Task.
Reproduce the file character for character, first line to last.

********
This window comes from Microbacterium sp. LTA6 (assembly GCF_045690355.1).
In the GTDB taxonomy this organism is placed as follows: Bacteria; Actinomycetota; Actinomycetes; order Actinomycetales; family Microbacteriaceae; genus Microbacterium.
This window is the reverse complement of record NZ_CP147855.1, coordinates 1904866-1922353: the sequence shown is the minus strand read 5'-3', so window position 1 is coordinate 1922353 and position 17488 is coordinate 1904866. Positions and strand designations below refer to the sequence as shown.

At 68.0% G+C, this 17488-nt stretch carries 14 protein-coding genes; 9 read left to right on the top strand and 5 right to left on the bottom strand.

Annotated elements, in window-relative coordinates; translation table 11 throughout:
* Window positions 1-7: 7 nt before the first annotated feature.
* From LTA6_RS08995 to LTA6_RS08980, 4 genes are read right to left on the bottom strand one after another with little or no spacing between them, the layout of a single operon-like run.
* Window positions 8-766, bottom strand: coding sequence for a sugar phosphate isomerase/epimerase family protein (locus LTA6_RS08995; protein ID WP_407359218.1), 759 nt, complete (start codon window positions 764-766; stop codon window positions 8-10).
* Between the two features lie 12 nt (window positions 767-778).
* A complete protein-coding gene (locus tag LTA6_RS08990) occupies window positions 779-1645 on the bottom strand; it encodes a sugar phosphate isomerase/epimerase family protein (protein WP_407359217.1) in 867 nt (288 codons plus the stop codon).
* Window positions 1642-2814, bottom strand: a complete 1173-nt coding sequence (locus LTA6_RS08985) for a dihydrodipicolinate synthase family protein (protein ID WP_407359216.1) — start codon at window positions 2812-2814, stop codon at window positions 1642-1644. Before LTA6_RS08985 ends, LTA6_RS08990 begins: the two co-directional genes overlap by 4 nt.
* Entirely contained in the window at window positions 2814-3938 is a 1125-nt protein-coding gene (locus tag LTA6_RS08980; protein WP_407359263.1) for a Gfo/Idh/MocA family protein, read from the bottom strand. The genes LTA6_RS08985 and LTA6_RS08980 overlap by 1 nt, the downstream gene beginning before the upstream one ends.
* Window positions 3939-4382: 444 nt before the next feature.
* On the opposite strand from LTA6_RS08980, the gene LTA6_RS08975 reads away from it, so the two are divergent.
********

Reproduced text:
This window comes from Microbacterium sp. LTA6 (assembly GCF_045690355.1).
In the GTDB taxonomy this organism is placed as follows: Bacteria; Actinomycetota; Actinomycetes; order Actinomycetales; family Microbacteriaceae; genus Microbacterium.
This window is the reverse complement of record NZ_CP147855.1, coordinates 1904866-1922353: the sequence shown is the minus strand read 5'-3', so window position 1 is coordinate 1922353 and position 17488 is coordinate 1904866. Positions and strand designations below refer to the sequence as shown.

At 68.0% G+C, this 17488-nt stretch carries 14 protein-coding genes; 9 read left to right on the top strand and 5 right to left on the bottom strand.

Annotated elements, in window-relative coordinates; translation table 11 throughout:
* Window positions 1-7: 7 nt before the first annotated feature.
* From LTA6_RS08995 to LTA6_RS08980, 4 genes are read right to left on the bottom strand one after another with little or no spacing between them, the layout of a single operon-like run.
* Window positions 8-766, bottom strand: coding sequence for a sugar phosphate isomerase/epimerase family protein (locus LTA6_RS08995; protein ID WP_407359218.1), 759 nt, complete (start codon window positions 764-766; stop codon window positions 8-10).
* Between the two features lie 12 nt (window positions 767-778).
* A complete protein-coding gene (locus tag LTA6_RS08990) occupies window positions 779-1645 on the bottom strand; it encodes a sugar phosphate isomerase/epimerase family protein (protein WP_407359217.1) in 867 nt (288 codons plus the stop codon).
* Window positions 1642-2814, bottom strand: a complete 1173-nt coding sequence (locus LTA6_RS08985) for a dihydrodipicolinate synthase family protein (protein ID WP_407359216.1) — start codon at window positions 2812-2814, stop codon at window positions 1642-1644. Before LTA6_RS08985 ends, LTA6_RS08990 begins: the two co-directional genes overlap by 4 nt.
* Entirely contained in the window at window positions 2814-3938 is a 1125-nt protein-coding gene (locus tag LTA6_RS08980; protein WP_407359263.1) for a Gfo/Idh/MocA family protein, read from the bottom strand. The genes LTA6_RS08985 and LTA6_RS08980 overlap by 1 nt, the downstream gene beginning before the upstream one ends.
* Window positions 3939-4382: 444 nt before the next feature.
* On the opposite strand from LTA6_RS08980, the gene LTA6_RS08975 reads away from it, so the two are divergent.